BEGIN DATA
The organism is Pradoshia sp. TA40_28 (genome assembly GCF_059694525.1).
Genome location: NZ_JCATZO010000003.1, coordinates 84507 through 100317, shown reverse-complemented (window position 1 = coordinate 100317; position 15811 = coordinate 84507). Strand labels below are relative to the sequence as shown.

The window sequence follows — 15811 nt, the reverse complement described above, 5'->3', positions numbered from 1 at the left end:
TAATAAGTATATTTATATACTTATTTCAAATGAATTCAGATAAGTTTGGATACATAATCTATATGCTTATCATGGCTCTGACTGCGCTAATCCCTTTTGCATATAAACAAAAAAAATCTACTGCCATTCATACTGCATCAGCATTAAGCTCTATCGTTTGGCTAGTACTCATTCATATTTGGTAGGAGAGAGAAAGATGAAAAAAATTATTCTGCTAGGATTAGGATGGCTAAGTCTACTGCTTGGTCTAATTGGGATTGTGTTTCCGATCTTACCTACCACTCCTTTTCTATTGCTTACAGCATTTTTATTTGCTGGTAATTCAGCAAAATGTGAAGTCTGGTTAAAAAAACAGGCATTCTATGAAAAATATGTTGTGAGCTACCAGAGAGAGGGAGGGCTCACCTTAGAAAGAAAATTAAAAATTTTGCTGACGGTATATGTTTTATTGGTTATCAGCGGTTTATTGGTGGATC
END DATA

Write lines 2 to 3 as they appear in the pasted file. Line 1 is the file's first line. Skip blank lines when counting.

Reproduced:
Genome location: NZ_JCATZO010000003.1, coordinates 84507 through 100317, shown reverse-complemented (window position 1 = coordinate 100317; position 15811 = coordinate 84507). Strand labels below are relative to the sequence as shown.

The window sequence follows — 15811 nt, the reverse complement described above, 5'->3', positions numbered from 1 at the left end: